India’s GDP is expected to “remain strong” at 5.8%, UN report said

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The growth is slightly lower than the estimated 6.4 percent in 2022, the report said.

United Nations:

India’s GDP is expected to moderate to 5.8 percent in 2023 as higher interest rates and global economic slowdown weigh on investment and exports, the United Nations said on Wednesday. other South Asian countries “are more challenging”.

According to the World Economic Situation and Prospects 2023 report, world output growth is expected to slow from an estimated three percent in 2022 to 1.9 percent in 2023, marking one of the lowest growth rates in recent decades as a “series of Severe and mutually reinforcing shocks – the COVID-19 pandemic, the war in Ukraine and ensuing food and energy crises, rising inflation, deleveraging and the climate crisis – have battered the global economy in 2022.

The report, prepared by the United Nations Department of Economic and Social Affairs (UN DESA), states that the economic outlook in South Asia has deteriorated significantly due to high food and energy prices, monetary tightening and fiscal vulnerabilities. Average GDP growth is expected to moderate from 5.6 percent in 2022 to 4.8 percent in 2023.

“Growth in India is expected to remain strong at 5.8 percent, albeit slightly lower than the estimated 6.4 percent in 2022, as higher interest rates and a global slowdown weigh on investment and exports,” the report said.

The UN report said “the outlook is more challenging” for other economies in the South Asian region. Bangladesh, Pakistan and Sri Lanka sought financial support from the International Monetary Fund (IMF) in 2022.

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While India’s economic growth is expected to moderate to 5.8 percent in calendar year 2023, with higher interest rates weighing on investment and slower global growth weakening exports, the report estimates the country will grow by 6.7 percent in 2024. growing, the fastest-growing major economy in the world.

The report presents a gloomy and uncertain near-term global economic outlook. Global growth is expected to pick up slightly to 2.7 percent in 2024 as some of the headwinds will begin to subside.

However, this is highly dependent on the pace and sequencing of further monetary tightening, the course and impact of the war in Ukraine and the possibility of further supply chain disruptions.

“Now is not the time for short-term thinking or hasty fiscal austerity that exacerbate inequality, increase suffering and could push the SDGs further out of reach. These unprecedented times require unprecedented action,” said UN Secretary-General Antonio Guterres.

“This action encompasses a transformative SDG stimulus package, generated through the collective and collaborative efforts of all stakeholders,” he added.

China is expected to grow at a rate of 4.8 percent in calendar year 2023 and 4.5 percent in 2024, while the US is estimated to grow at 0.4 percent this year and 1.7 percent in 2024.

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The direction of Russia’s trade has changed significantly since the start of the war, the report said, adding that while Russian oil has been diverted to Asia and sold at a discounted price, the total value of exports increased in 2022 as the trade with China, India and Turkey increased sharply. .

Russia’s current account surplus was USD 198 billion in the first three quarters of 2022 versus USD 122 billion for the whole of 2021.

The report said that amid high inflation, aggressive monetary tightening and heightened uncertainties, the current downturn has slowed the pace of economic recovery from the COVID-19 crisis, threatening several countries – both developed and developing – with the prospect of a recession in 2023.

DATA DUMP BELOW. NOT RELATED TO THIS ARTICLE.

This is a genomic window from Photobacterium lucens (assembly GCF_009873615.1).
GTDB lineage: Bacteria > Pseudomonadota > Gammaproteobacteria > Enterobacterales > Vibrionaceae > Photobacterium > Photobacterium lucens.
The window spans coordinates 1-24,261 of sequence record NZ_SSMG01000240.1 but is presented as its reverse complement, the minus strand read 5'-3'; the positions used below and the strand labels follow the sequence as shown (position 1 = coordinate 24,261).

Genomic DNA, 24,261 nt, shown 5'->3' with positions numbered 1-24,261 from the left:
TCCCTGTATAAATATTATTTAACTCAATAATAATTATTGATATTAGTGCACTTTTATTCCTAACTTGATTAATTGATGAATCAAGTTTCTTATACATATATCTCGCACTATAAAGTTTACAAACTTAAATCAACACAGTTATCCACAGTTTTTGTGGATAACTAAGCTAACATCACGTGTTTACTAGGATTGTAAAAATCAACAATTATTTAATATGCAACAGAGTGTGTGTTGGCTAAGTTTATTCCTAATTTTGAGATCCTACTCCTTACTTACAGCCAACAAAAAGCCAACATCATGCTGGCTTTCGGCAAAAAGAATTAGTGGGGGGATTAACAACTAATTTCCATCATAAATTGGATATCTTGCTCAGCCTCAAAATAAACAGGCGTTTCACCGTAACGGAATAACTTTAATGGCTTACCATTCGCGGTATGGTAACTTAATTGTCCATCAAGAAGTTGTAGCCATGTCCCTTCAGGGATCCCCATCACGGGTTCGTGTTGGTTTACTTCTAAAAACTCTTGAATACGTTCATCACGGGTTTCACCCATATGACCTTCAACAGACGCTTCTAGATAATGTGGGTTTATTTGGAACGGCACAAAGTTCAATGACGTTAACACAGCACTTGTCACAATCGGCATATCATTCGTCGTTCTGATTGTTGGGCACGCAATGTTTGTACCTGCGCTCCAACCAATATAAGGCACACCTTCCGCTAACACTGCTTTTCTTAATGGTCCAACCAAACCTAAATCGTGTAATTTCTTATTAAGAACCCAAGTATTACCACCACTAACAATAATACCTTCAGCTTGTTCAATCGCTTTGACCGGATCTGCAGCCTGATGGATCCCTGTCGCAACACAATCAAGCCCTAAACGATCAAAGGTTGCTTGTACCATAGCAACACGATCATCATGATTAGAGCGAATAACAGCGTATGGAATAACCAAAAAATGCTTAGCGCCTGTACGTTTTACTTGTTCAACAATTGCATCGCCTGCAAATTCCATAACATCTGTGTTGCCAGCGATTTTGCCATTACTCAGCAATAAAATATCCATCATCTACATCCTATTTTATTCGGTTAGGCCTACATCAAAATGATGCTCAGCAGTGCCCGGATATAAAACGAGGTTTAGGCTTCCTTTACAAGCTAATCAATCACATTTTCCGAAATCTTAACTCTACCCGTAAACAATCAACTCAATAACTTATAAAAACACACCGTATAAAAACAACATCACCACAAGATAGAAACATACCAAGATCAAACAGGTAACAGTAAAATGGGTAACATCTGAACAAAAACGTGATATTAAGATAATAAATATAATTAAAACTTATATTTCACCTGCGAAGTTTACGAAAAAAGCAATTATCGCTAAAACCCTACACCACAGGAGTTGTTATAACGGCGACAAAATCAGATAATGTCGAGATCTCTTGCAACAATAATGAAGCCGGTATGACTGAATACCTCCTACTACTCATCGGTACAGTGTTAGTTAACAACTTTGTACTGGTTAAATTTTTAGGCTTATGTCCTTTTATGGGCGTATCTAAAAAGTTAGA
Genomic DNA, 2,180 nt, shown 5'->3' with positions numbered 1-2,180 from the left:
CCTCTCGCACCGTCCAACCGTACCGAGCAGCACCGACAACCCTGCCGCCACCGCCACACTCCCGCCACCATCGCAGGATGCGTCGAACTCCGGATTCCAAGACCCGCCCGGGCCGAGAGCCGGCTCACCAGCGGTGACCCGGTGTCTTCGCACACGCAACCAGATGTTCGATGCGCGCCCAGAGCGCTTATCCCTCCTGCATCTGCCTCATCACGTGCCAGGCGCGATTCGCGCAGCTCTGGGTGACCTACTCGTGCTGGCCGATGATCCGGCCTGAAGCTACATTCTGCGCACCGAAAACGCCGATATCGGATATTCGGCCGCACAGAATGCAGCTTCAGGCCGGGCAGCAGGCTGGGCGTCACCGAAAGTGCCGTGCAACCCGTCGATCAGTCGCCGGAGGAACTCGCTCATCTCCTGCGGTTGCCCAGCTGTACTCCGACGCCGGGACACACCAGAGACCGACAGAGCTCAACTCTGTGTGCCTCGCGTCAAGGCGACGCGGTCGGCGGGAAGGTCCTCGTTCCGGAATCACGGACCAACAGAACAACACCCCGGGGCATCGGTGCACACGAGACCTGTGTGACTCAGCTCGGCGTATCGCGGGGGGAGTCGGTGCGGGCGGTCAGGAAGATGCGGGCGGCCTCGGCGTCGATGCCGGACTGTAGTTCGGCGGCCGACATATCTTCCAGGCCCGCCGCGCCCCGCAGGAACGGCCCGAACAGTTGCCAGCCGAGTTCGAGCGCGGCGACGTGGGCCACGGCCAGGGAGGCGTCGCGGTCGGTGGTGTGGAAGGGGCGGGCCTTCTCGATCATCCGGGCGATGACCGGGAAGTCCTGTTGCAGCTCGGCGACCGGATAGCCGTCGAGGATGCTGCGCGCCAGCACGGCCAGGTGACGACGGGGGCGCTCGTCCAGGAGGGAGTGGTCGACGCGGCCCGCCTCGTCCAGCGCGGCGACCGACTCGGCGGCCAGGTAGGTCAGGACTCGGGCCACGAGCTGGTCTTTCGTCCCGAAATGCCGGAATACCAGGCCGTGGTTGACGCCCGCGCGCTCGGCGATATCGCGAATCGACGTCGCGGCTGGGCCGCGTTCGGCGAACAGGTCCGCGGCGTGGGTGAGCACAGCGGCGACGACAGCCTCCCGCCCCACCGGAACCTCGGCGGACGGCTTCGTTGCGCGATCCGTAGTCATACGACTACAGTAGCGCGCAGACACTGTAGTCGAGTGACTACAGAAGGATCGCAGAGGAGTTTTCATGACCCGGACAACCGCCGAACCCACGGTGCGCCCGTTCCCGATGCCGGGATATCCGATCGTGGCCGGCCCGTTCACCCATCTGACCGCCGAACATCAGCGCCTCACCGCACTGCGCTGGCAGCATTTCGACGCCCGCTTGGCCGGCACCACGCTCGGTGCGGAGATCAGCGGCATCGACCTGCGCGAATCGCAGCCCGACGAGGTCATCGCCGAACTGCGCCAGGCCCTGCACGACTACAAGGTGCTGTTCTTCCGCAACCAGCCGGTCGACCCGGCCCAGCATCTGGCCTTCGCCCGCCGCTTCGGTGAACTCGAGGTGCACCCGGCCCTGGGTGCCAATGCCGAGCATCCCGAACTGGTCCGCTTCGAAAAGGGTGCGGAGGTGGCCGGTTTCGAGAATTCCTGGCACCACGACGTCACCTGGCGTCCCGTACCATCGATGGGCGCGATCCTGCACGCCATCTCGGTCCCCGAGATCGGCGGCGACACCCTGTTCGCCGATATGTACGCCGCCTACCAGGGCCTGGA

In the United States, the European Union and other developed economies, growth momentum weakened significantly in 2022, negatively impacting the rest of the global economy through a number of channels.

In India, annual inflation is estimated at 7.1 percent in 2022, which is above the Central Bank’s target range of 2 to 6 percent for medium-term inflation. Inflation in India is expected to slow to 5.5 percent in 2023 as global commodity prices moderate and slower currency devaluation eases imported inflation.

Most developing countries have seen a slower job recovery in 2022 and continue to face significant job shortfalls. The disproportionate loss of employment for women during the early stages of the pandemic has not been fully reversed, with improvements mainly coming from a recovery in informal jobs, the report said.

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The recovery in the labor market is uneven across the region. The report said that among major economies, the unemployment rate fell to a four-year low of 6.4 percent in India as the economy added jobs in both urban and rural areas by 2022.

“In India, the unemployment rate fell to pre-pandemic levels in 2022 due to increased urban and rural employment. But youth employment remained below pre-pandemic levels, especially among young women, given the severe impact of the pandemic for economic sectors where women tend to cluster.

The report calls on governments to avoid fiscal austerity that would stunt growth and disproportionately affect the most vulnerable, hinder progress on gender equality and hinder development prospects across generations. It recommends redistribution and reprioritisation of public spending through direct policy interventions that will create jobs and boost growth. This requires strengthening social protection systems, ensuring continued support through targeted and temporary subsidies, cash transfers and reductions in energy bills, which can be complemented by reductions in consumption taxes or customs duties, it said.

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